SFEDS (Société Francaise d’Etudes du Dix-Huitième Siècle): Professor Catriona Seth, All Souls College, Oxford University.

Association Co-ordinator: Professor Nicola Watson, Open University.

Website: Dr Francesca Benatti, Open University, and Dr Matthew Sangster, University of Glasgow.

Title page of the first edition of Jane Austen’s Emma (1816). Image from Wikimedia Commons.

News and Upcoming Events

Dreaming Romantic Europe AHRC Network Grant

ERA is delighted to announce that the project Dreaming Romantic Europe has been funded by an AHRC Network Grant from 1 September 2018 through to 31 July 2020. Initiated from within the ERA network, the project (PI Professor Nicola J Watson, Open University, Co-I Professor Catriona Seth, Oxford University) will run three workshops in Paris (in association with the Maison Chateaubriand), Ravenna (with the Museo Byron), and Grasmere (with Dove Cottage) with the aim of developing and reflecting upon RÊVE (Romantic Europe: The Virtual Exhibition) both as an intellectual venture and a pedagogical resource and model.


Reputations, Legacies, Futures: Jane Austen, Germaine de Staël and their contemporaries, 1817-2017 (Chawton House Library, Hampshire, 13-15 July 2017)

François Gérard (1770–1837), ‘Portrait of Madame de Staël’ (c. 1810). Image from Wikimedia Commons.

Keynote Speakers: Benjamin Colbert, University of Wolverhampton; Alison Finch, University of Cambridge; Deidre Lynch, Harvard University.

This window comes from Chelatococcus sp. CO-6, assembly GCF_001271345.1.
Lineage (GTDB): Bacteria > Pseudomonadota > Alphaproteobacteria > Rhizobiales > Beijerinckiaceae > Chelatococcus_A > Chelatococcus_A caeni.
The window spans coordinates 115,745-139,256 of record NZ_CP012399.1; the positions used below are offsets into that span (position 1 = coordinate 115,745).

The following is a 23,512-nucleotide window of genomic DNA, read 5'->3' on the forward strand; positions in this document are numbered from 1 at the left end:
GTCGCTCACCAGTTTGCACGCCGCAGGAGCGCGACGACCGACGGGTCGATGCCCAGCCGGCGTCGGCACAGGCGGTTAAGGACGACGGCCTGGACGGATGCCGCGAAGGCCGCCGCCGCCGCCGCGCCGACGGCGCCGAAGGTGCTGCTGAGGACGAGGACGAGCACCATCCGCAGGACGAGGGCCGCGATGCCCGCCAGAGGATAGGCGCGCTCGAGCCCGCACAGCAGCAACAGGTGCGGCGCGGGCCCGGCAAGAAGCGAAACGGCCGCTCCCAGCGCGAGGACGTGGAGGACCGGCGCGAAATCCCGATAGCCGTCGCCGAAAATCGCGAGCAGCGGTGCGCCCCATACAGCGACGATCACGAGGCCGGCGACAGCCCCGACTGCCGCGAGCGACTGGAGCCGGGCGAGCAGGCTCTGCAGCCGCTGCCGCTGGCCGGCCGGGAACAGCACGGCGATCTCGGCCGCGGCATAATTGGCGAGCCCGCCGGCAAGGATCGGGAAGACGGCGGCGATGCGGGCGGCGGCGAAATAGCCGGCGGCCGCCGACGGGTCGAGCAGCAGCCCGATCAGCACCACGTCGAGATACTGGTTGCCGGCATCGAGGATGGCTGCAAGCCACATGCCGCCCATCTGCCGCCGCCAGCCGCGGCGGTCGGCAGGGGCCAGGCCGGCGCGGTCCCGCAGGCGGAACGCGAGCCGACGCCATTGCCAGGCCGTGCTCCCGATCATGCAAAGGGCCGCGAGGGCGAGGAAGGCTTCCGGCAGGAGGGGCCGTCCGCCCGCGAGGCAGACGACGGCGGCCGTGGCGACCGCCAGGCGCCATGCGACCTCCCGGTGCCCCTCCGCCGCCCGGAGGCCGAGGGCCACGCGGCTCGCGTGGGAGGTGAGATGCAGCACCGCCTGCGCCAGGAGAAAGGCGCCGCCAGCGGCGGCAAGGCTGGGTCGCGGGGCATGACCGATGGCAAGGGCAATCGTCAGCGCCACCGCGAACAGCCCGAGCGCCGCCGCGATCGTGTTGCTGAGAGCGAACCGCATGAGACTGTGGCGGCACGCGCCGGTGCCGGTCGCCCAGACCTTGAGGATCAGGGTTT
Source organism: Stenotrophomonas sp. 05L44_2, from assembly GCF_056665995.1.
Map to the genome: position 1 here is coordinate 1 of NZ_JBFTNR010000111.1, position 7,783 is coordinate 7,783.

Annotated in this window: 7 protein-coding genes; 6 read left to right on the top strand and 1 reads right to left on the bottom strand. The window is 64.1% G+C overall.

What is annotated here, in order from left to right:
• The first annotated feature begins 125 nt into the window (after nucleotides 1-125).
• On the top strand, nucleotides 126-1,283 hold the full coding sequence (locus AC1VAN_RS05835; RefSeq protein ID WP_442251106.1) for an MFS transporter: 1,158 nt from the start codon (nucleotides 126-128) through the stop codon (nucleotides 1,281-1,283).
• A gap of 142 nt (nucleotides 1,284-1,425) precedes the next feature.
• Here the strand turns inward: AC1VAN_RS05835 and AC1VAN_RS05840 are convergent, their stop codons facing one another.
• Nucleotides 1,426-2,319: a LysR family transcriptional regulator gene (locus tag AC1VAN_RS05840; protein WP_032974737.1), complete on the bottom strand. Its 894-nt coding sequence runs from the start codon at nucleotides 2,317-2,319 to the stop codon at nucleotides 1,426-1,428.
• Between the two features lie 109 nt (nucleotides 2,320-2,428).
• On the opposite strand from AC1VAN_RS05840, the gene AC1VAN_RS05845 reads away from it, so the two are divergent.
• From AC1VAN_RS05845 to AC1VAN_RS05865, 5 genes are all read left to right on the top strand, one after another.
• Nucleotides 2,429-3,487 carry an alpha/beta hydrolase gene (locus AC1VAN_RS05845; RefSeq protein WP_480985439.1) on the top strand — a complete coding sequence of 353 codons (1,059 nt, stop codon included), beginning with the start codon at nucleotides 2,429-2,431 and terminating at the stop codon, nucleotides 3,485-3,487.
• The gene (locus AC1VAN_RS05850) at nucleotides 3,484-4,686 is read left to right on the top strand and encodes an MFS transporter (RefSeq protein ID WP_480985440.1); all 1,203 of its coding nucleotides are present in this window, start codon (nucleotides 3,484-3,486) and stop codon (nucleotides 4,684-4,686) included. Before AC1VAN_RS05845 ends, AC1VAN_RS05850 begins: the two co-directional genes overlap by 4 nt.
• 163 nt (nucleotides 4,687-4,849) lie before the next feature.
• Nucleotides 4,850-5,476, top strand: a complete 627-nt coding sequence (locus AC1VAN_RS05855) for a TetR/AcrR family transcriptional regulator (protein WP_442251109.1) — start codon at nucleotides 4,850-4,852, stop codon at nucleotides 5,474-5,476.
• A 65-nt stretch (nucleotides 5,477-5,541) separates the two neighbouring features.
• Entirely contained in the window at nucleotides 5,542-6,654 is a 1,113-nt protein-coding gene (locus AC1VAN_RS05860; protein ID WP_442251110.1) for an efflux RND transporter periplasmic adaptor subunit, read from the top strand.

Call for Papers: July 1817 saw two deaths – of Jane Austen, an English novelist with a solid but relatively modest success, and of Germaine de Staël, a long-standing superstar of pan-European intellectual, political and literary life. Over the two centuries since, the relative reputations of these two writers have re-aligned in ways that would have astonished their contemporaries, admirers and critics alike. This joint anniversary provides an unrivalled opportunity to bring scholars together to reflect on the connections, continuities, and contrasts between these two writers’ careers both in their lifetimes and after, and to think about the waxing and waning across Europe and beyond of the literary reputations of eighteenth-century and Romantic-period women writers more generally.

The organisers invite submissions of 20 minute papers. Topics might include, but are not limited to: